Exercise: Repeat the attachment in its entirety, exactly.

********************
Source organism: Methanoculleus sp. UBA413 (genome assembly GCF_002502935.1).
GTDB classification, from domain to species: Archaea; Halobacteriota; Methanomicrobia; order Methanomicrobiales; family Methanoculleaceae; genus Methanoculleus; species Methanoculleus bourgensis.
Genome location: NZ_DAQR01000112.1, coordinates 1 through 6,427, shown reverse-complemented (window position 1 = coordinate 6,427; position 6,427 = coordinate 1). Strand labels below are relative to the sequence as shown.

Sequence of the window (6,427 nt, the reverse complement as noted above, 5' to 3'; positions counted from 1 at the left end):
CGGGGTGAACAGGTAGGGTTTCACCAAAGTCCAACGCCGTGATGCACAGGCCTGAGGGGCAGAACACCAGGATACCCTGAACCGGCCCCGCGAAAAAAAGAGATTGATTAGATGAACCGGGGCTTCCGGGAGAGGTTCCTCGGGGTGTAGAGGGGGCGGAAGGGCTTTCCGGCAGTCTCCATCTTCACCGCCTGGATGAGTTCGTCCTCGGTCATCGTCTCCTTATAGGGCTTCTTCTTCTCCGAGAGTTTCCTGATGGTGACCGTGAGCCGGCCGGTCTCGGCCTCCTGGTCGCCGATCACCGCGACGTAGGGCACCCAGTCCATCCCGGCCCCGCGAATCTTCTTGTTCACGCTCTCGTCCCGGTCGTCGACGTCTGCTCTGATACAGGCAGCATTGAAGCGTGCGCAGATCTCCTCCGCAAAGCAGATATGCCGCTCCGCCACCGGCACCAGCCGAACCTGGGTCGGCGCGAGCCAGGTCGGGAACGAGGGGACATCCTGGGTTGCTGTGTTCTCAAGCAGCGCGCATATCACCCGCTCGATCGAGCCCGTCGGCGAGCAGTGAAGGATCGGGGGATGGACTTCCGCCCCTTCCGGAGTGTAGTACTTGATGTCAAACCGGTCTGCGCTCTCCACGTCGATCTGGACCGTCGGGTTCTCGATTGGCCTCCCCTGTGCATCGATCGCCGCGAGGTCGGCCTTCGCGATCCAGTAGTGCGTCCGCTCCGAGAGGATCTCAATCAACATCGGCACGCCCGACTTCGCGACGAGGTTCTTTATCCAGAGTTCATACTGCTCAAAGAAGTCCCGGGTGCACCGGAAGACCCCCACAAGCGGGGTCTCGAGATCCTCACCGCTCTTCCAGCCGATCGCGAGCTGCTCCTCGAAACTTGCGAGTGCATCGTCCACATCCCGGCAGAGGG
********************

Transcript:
Source organism: Methanoculleus sp. UBA413 (genome assembly GCF_002502935.1).
GTDB classification, from domain to species: Archaea; Halobacteriota; Methanomicrobia; order Methanomicrobiales; family Methanoculleaceae; genus Methanoculleus; species Methanoculleus bourgensis.
Genome location: NZ_DAQR01000112.1, coordinates 1 through 6,427, shown reverse-complemented (window position 1 = coordinate 6,427; position 6,427 = coordinate 1). Strand labels below are relative to the sequence as shown.

Sequence of the window (6,427 nt, the reverse complement as noted above, 5' to 3'; positions counted from 1 at the left end):
CGGGGTGAACAGGTAGGGTTTCACCAAAGTCCAACGCCGTGATGCACAGGCCTGAGGGGCAGAACACCAGGATACCCTGAACCGGCCCCGCGAAAAAAAGAGATTGATTAGATGAACCGGGGCTTCCGGGAGAGGTTCCTCGGGGTGTAGAGGGGGCGGAAGGGCTTTCCGGCAGTCTCCATCTTCACCGCCTGGATGAGTTCGTCCTCGGTCATCGTCTCCTTATAGGGCTTCTTCTTCTCCGAGAGTTTCCTGATGGTGACCGTGAGCCGGCCGGTCTCGGCCTCCTGGTCGCCGATCACCGCGACGTAGGGCACCCAGTCCATCCCGGCCCCGCGAATCTTCTTGTTCACGCTCTCGTCCCGGTCGTCGACGTCTGCTCTGATACAGGCAGCATTGAAGCGTGCGCAGATCTCCTCCGCAAAGCAGATATGCCGCTCCGCCACCGGCACCAGCCGAACCTGGGTCGGCGCGAGCCAGGTCGGGAACGAGGGGACATCCTGGGTTGCTGTGTTCTCAAGCAGCGCGCATATCACCCGCTCGATCGAGCCCGTCGGCGAGCAGTGAAGGATCGGGGGATGGACTTCCGCCCCTTCCGGAGTGTAGTACTTGATGTCAAACCGGTCTGCGCTCTCCACGTCGATCTGGACCGTCGGGTTCTCGATTGGCCTCCCCTGTGCATCGATCGCCGCGAGGTCGGCCTTCGCGATCCAGTAGTGCGTCCGCTCCGAGAGGATCTCAATCAACATCGGCACGCCCGACTTCGCGACGAGGTTCTTTATCCAGAGTTCATACTGCTCAAAGAAGTCCCGGGTGCACCGGAAGACCCCCACAAGCGGGGTCTCGAGATCCTCACCGCTCTTCCAGCCGATCGCGAGCTGCTCCTCGAAACTTGCGAGTGCATCGTCCACATCCCGGCAGAGGG